However, getting to know your audience isn’t necessarily the easiest job, it requires you to get out of your comfort zone, pull your sleeves up and get stuck in. You want to get deeper than basic demographic data. You want to get to the core of their needs and desires. Because when you get to the core of why people behave and what they really really want in life, you can talk to them in a way they’ll respond to. There’s a lot of noise out there in the marketplace. But if you can cut through that noise and get their attention? You can start to build trust with them. This comes from talking to your customer, not at them. When you’ve done the work to understand them, you can speak to their wants and desires. They’ll respond to that. The best way to do this is to get out there and speak to your ideal customers or your existing customers, if they are in fact your ideal customer. If you don’t have any customers yet then put a call out on social media, find a friend or a family member or a friend of a friend that fits your ideal customer persona. If you do have customers, find your biggest advocates. Then organise some phone calls. It’s good to get a diverse group of people who fit the demographic you’re targeting so you’re not getting stuck with just one point of view. Do surveys or questionnaires and see if the information matches up with your initial findings. My other tips are to go on review sites such as Amazon or TripAdvisor where you’ill find some insightful information, and comments such as: “I loved this book, it really taught me x, y, z” or “I’m so grateful for this book it opened my eyes to x.” The key is to find a book or product that is in the same niche as you.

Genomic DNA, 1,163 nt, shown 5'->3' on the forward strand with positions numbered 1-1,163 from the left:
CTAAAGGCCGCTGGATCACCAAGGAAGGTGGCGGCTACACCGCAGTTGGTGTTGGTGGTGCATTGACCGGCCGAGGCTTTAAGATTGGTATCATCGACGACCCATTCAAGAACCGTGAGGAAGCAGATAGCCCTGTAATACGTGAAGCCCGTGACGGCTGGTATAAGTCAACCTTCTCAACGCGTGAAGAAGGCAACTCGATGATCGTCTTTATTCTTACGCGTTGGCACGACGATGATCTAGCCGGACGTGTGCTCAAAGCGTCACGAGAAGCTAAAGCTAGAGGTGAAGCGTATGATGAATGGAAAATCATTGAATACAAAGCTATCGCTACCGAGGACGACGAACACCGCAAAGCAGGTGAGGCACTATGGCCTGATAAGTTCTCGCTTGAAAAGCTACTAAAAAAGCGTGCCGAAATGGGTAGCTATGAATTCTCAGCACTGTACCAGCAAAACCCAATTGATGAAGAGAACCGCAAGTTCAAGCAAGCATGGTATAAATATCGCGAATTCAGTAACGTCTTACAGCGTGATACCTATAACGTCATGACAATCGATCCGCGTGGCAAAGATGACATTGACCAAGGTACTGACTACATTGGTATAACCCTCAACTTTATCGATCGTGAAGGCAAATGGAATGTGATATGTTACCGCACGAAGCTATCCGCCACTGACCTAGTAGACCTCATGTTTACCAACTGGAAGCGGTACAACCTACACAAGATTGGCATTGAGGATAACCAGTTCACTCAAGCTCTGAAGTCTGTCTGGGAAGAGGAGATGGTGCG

An example of this would be, if you’re a business coach who sells online courses and has a membership for entrepreneurs, you might find books such as The Motivation Manifesto by Brendan Burchard. One of his Amazon reviews reads: “This book has motivated me to take a deep and honest inventory of who I am and what choices I need to make to create a better life for myself and all those I love and serve.” I would take this quote and think that the audience are looking for the deeper meaning to what they do to make better choices and therefore create a better life for themselves. So you might direct your courses to help people find that deeper meaning, to do an inventory of their lives and choices and to help people define what it means to live a “better” life. And you’d focus your messaging on these needs and desires. You adapt your messaging to say something along the lines of: “Are you looking to make better choices in your life and businesses so that you can have a deeper impact on the world? If so, my course can help you define your purpose and meaning, and create manageable goals to get you there.” Another great thing is to use questions in your messaging just like the example of the quote I just gave. It works wonders for engaging your audience and pulling them into your message! Or another idea is to join Facebook Groups where your ideal customers hang out. If you find the right kinds of Facebook Groups where the community is active, you will find this is where people are their most open and honest about what they’re looking for, or what their opinions are on specific topics. Finally, one last thing! Download my free ‘Getting to Know Your Audience’ workbook for a step by step process on how to find good reviews and what to look for, what questions to ask in your interviews to make sure you’re getting to the gritty answers you’re looking for.